Philip Roth is a famous author that explores a number of themes in his book, Nemesis. This sample paper explores the social position of Jews and the spread of polio in the years before the elimination of the disease. The book focuses on the idea of responsibility in an individual sense.
Responsibility in Nemesis
Philip Roth demonstrates a number of themes in his book, Nemesis. Among these are the disadvantaged social position of Jews and fear caused by the epidemic spread of polio before the advent of a vaccine. The overarching theme of the book, however, is that of responsibility, particularly personal responsibility. This is evident due to his repeated use of the theme in describing the guilt the protagonist, Bucky Cantor, feels for his misguided belief that he spread polio amongst his friends. This theme of responsibility, often in the context of blame, is one that may also be found, if to a lesser degree, in two of Roth’s other books, Indignation and The Humbling.
Relationships in Phillip Roth’s Nemesis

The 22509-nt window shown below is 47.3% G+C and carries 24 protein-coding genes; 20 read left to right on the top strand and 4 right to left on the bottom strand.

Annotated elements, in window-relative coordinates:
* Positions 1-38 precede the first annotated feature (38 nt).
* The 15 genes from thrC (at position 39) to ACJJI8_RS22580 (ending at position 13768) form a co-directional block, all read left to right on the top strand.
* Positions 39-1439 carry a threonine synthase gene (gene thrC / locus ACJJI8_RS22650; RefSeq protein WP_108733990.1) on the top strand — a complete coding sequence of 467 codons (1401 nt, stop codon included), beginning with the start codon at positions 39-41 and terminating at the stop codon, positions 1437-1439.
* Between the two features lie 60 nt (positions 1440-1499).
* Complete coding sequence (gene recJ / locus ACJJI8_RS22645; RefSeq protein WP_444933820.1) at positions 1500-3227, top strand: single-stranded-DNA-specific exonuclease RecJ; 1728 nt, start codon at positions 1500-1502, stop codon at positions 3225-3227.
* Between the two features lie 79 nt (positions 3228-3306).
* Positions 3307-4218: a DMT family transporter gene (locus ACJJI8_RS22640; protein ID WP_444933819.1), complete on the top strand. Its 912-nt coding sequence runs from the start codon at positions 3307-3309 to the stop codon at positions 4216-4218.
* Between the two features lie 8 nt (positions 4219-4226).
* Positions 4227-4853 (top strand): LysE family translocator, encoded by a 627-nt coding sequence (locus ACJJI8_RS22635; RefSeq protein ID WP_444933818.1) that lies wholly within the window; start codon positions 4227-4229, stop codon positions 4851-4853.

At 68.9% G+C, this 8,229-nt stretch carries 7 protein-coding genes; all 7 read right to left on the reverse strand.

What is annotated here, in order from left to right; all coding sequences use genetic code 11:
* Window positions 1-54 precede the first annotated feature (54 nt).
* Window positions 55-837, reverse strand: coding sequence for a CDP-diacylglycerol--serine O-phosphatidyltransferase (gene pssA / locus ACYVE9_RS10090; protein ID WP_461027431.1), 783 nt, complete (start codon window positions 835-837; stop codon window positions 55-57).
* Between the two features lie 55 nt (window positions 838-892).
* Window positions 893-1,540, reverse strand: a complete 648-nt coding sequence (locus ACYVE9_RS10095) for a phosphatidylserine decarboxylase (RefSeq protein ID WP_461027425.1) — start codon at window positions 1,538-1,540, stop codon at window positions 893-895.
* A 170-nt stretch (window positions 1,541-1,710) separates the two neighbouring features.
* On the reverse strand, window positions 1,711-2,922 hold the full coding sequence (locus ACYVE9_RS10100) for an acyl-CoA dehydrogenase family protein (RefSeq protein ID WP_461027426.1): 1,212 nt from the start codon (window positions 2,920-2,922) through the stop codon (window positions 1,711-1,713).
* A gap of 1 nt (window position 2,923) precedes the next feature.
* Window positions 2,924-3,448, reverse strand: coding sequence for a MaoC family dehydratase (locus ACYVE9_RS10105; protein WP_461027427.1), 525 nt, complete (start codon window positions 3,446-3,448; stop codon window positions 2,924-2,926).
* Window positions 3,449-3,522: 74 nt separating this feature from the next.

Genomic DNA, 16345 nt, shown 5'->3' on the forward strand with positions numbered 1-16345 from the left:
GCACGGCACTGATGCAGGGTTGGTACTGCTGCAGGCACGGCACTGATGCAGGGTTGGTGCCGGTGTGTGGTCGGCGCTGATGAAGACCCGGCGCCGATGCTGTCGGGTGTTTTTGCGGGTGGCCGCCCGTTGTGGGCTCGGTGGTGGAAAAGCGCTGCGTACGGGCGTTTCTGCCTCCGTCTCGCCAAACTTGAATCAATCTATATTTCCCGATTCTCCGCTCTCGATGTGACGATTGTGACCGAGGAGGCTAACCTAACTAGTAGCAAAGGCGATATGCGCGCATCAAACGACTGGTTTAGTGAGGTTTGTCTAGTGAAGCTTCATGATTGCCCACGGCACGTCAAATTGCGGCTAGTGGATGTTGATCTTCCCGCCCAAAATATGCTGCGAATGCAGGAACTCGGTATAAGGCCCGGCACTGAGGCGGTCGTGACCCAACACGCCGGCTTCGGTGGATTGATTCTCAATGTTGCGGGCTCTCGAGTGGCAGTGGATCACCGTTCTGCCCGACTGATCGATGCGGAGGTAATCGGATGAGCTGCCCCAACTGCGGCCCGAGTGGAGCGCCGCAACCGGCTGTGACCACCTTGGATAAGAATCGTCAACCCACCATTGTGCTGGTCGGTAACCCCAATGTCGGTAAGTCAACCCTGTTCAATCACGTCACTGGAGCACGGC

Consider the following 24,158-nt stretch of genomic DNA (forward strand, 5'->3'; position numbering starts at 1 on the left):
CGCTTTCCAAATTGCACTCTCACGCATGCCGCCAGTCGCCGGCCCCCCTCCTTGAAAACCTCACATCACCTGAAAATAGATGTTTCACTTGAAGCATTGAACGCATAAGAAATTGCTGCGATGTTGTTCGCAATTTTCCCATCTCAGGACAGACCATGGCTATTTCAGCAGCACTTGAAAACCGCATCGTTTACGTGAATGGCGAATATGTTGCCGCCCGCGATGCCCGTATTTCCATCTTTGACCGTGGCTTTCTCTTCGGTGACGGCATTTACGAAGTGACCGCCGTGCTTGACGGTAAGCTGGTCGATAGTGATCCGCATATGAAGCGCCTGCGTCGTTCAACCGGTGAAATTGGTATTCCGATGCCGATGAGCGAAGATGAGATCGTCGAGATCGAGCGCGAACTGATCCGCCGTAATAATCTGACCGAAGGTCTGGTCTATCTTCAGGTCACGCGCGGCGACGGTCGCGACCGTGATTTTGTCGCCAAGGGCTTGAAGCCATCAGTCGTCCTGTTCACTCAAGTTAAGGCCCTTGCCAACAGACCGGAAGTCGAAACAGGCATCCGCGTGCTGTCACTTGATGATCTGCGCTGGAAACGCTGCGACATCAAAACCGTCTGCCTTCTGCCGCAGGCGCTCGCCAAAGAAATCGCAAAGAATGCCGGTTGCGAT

The protagonist of Indignation, Marcus Messner, sees a number of relationships sour to varying extents due to interpersonal conflicts. After a dustup with the Dean of Men at his school seems to him to be another in a series of disagreements, Marcus turns inward and reflects on his role in the arguments.
“Why…am I in conflict with everyone? It began at home with my father, and from there it has doggedly followed me here. First there’s Flusser, then there’s Elwyn, then there’s Cauldwell…How had I gotten myself in trouble so fast” (Indignation 113)?
He does not consider that responsibility lies with anyone but himself. He, alone, got himself into trouble.
Similarly, the main character of The Humbling, the aging Simon Axler, when wondering at the recent breakup of his relationship with the much younger, sexually powerful Pegeen Stapleford, squarely blames himself. This is in spite of his predictions earlier in the affair that it would not end well. In his reflection, he blames the collapse on his act of bringing another woman, Tracy, into his bed with Pegeen, as Pegeen subsequently left him for Tracy.